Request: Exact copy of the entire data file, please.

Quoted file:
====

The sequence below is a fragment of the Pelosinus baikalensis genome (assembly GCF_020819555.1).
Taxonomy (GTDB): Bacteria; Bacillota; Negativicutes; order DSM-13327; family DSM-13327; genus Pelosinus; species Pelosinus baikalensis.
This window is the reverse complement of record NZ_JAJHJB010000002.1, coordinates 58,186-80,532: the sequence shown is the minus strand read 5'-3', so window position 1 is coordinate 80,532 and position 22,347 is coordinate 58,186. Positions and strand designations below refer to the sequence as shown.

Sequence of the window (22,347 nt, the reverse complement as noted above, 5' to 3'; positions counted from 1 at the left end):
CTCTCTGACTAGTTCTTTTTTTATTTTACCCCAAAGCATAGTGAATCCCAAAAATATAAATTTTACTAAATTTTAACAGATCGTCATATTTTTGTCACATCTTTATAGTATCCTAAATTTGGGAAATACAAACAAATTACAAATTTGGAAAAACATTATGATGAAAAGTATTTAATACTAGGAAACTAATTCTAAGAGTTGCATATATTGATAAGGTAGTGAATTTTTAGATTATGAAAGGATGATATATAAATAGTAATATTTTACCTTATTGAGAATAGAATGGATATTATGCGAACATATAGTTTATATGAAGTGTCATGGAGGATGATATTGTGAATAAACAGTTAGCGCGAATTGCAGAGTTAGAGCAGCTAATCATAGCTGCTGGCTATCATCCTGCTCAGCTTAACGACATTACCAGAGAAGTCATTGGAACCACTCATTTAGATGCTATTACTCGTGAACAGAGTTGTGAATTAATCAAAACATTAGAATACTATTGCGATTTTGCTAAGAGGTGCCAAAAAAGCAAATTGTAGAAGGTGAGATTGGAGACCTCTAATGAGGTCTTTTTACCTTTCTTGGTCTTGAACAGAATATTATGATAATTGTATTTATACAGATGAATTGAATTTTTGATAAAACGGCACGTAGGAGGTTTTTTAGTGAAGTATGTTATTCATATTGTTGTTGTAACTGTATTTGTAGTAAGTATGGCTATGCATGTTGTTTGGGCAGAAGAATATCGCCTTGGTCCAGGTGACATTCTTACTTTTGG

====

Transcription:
The sequence below is a fragment of the Pelosinus baikalensis genome (assembly GCF_020819555.1).
Taxonomy (GTDB): Bacteria; Bacillota; Negativicutes; order DSM-13327; family DSM-13327; genus Pelosinus; species Pelosinus baikalensis.
This window is the reverse complement of record NZ_JAJHJB010000002.1, coordinates 58,186-80,532: the sequence shown is the minus strand read 5'-3', so window position 1 is coordinate 80,532 and position 22,347 is coordinate 58,186. Positions and strand designations below refer to the sequence as shown.

Sequence of the window (22,347 nt, the reverse complement as noted above, 5' to 3'; positions counted from 1 at the left end):
CTCTCTGACTAGTTCTTTTTTTATTTTACCCCAAAGCATAGTGAATCCCAAAAATATAAATTTTACTAAATTTTAACAGATCGTCATATTTTTGTCACATCTTTATAGTATCCTAAATTTGGGAAATACAAACAAATTACAAATTTGGAAAAACATTATGATGAAAAGTATTTAATACTAGGAAACTAATTCTAAGAGTTGCATATATTGATAAGGTAGTGAATTTTTAGATTATGAAAGGATGATATATAAATAGTAATATTTTACCTTATTGAGAATAGAATGGATATTATGCGAACATATAGTTTATATGAAGTGTCATGGAGGATGATATTGTGAATAAACAGTTAGCGCGAATTGCAGAGTTAGAGCAGCTAATCATAGCTGCTGGCTATCATCCTGCTCAGCTTAACGACATTACCAGAGAAGTCATTGGAACCACTCATTTAGATGCTATTACTCGTGAACAGAGTTGTGAATTAATCAAAACATTAGAATACTATTGCGATTTTGCTAAGAGGTGCCAAAAAAGCAAATTGTAGAAGGTGAGATTGGAGACCTCTAATGAGGTCTTTTTACCTTTCTTGGTCTTGAACAGAATATTATGATAATTGTATTTATACAGATGAATTGAATTTTTGATAAAACGGCACGTAGGAGGTTTTTTAGTGAAGTATGTTATTCATATTGTTGTTGTAACTGTATTTGTAGTAAGTATGGCTATGCATGTTGTTTGGGCAGAAGAATATCGCCTTGGTCCAGGTGACATTCTTACTTTTGG